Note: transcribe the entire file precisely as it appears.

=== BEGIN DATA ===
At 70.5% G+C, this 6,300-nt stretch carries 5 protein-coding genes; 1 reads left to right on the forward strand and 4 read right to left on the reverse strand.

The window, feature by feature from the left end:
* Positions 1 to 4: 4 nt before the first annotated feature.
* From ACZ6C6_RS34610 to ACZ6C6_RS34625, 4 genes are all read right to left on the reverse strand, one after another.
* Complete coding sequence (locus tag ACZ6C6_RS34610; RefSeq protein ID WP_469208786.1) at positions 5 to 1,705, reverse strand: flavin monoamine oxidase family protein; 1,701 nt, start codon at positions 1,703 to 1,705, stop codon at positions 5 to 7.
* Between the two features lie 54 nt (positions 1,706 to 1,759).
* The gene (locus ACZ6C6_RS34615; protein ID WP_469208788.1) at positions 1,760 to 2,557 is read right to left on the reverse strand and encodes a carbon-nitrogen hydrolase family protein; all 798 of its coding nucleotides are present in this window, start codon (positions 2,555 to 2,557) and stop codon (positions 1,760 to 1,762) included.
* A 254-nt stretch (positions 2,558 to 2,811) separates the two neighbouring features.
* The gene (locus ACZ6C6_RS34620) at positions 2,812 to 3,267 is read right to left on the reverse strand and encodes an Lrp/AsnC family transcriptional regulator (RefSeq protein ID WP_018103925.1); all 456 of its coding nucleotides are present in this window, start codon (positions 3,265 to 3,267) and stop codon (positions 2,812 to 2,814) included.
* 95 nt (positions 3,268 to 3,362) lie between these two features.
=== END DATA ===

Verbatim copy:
At 70.5% G+C, this 6,300-nt stretch carries 5 protein-coding genes; 1 reads left to right on the forward strand and 4 read right to left on the reverse strand.

The window, feature by feature from the left end:
* Positions 1 to 4: 4 nt before the first annotated feature.
* From ACZ6C6_RS34610 to ACZ6C6_RS34625, 4 genes are all read right to left on the reverse strand, one after another.
* Complete coding sequence (locus tag ACZ6C6_RS34610; RefSeq protein ID WP_469208786.1) at positions 5 to 1,705, reverse strand: flavin monoamine oxidase family protein; 1,701 nt, start codon at positions 1,703 to 1,705, stop codon at positions 5 to 7.
* Between the two features lie 54 nt (positions 1,706 to 1,759).
* The gene (locus ACZ6C6_RS34615; protein ID WP_469208788.1) at positions 1,760 to 2,557 is read right to left on the reverse strand and encodes a carbon-nitrogen hydrolase family protein; all 798 of its coding nucleotides are present in this window, start codon (positions 2,555 to 2,557) and stop codon (positions 1,760 to 1,762) included.
* A 254-nt stretch (positions 2,558 to 2,811) separates the two neighbouring features.
* The gene (locus ACZ6C6_RS34620) at positions 2,812 to 3,267 is read right to left on the reverse strand and encodes an Lrp/AsnC family transcriptional regulator (RefSeq protein ID WP_018103925.1); all 456 of its coding nucleotides are present in this window, start codon (positions 3,265 to 3,267) and stop codon (positions 2,812 to 2,814) included.
* 95 nt (positions 3,268 to 3,362) lie between these two features.